The ball has always loved Rasheed Wallace, and that hasn’t changed since he stopped playing in the NBA. Check out this shot, courtesy Brandon Jennings.

I love everything about this, including the fact Sheed’s wearing the same thing he wore around the NBA for years. I love that Wallace is still a trick shot master, just like always.

(Hat tip to Dan Devine at Ball Don’t Lie.)

Kobe Bryant went from DeMar DeRozan’s idol to his friend

Kobe Bryant, DeMar DeRozan
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TORONTO (AP) — DeMar DeRozan was 16 when he was invited to Kobe Bryant‘s camp for the top 25 American high school shooting guards.

A friendship grew between the youngster who would become an All-Star for the Toronto Raptors and the player who would become the third-leading scorer in NBA history.

DeRozan talked at length Sunday night about Bryant, who announced on The Players’ Tribune that he’ll retire after the season, capping a 20-year NBA career.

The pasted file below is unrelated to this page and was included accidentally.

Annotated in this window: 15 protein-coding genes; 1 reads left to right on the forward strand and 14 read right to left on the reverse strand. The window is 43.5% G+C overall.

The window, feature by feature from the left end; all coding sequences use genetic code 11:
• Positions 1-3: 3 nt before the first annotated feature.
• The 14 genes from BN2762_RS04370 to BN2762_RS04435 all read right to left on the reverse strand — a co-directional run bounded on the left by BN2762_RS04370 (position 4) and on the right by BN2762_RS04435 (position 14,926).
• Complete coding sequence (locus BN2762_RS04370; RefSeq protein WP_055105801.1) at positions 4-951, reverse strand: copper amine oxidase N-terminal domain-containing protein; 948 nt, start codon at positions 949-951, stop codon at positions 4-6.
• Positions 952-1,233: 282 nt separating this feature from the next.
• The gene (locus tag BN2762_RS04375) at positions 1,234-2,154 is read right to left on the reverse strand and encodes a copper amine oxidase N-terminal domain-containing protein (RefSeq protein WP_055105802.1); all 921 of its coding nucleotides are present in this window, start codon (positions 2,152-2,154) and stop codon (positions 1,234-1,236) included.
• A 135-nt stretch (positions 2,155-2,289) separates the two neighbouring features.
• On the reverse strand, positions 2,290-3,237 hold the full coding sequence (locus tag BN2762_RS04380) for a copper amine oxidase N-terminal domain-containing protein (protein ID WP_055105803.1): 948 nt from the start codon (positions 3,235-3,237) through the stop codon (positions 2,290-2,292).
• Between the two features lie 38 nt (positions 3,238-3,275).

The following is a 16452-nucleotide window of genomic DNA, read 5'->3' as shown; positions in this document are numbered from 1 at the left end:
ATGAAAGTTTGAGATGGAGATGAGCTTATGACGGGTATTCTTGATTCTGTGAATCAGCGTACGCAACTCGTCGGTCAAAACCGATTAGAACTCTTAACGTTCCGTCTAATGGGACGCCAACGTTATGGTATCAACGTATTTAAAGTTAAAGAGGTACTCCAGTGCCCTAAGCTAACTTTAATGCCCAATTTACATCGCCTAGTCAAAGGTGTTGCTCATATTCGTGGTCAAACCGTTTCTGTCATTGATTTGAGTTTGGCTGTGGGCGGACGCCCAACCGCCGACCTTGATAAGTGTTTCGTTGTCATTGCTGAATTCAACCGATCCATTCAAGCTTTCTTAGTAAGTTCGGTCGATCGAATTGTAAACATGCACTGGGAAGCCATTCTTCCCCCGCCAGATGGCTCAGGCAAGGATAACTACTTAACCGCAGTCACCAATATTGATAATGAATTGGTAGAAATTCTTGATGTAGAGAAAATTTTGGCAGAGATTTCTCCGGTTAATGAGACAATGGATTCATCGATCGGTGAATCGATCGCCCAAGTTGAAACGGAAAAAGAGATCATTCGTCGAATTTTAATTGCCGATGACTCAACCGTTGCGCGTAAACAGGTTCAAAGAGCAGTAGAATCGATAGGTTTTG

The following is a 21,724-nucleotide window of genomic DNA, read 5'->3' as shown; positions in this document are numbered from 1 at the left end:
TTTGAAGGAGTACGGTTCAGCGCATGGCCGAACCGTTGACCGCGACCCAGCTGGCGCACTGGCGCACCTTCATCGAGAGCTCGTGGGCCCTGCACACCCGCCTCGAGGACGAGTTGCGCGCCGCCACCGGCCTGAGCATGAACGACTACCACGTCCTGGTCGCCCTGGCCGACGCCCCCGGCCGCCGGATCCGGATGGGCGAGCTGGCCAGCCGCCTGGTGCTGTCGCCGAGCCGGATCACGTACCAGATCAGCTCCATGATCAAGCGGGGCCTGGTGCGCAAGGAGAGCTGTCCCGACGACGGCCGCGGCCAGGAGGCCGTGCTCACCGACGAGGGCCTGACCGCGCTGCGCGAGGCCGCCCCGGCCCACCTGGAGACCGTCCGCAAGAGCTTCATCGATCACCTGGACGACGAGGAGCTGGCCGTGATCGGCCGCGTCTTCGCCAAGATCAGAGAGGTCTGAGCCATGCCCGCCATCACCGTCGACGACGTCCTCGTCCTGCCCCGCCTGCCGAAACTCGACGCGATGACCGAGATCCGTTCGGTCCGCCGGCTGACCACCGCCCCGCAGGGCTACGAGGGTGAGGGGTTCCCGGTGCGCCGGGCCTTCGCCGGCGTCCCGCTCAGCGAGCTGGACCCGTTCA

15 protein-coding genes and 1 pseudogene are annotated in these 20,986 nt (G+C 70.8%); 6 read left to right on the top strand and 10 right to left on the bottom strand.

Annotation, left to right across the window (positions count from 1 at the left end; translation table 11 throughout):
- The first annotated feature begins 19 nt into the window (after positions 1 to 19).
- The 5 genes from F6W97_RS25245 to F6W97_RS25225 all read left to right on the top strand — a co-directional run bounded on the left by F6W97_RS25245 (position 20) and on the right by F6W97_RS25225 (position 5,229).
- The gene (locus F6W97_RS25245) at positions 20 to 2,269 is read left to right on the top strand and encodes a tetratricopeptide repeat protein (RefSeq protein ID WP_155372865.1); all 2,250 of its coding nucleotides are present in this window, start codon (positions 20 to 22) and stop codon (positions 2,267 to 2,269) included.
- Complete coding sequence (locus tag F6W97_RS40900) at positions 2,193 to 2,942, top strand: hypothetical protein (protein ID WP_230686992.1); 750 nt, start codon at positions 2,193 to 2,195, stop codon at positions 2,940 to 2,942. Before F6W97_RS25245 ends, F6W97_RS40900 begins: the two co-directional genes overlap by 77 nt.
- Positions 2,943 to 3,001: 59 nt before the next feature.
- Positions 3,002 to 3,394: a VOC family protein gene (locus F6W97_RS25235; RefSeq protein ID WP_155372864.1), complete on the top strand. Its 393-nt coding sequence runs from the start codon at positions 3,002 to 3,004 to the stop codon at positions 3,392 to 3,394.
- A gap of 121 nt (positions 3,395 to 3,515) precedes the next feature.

“The knowledge that he tended to give me every time I got the chance to be around him, especially at a young age, carrying over to the league, it was definitely an honor,” DeRozan said after the Raptors’ 107-102 loss Sunday night to Phoenix. “I tried to listen as much as possible, soak in as much as I could all of the time. It’s crazy how much time flies.”

Bryant was DeRozan’s favorite player while growing up in Compton, Calif.

“I’ve tried to emulate and learn so much from him ever since I was a kid, watching every single game growing up in Los Angeles, having a chance to get with him and learn from him, from conversations even when I was in high school from playing against him, completing against him, being in big games with him,” said DeRozan, who scored 29 points in Sunday’s loss. “It’s definitely a sad, sad day, but he’s been in the game a long time.”

Bryant’s announcement came just before the Lakers’ game against the visiting Indiana Pacers. Fans at the game received a letter of thanks from the 37-year-old player in a black envelope embossed with gold.

Bryant has struggled mightily with injuries the past several years, and is shooting a career-worst 32 percent this season.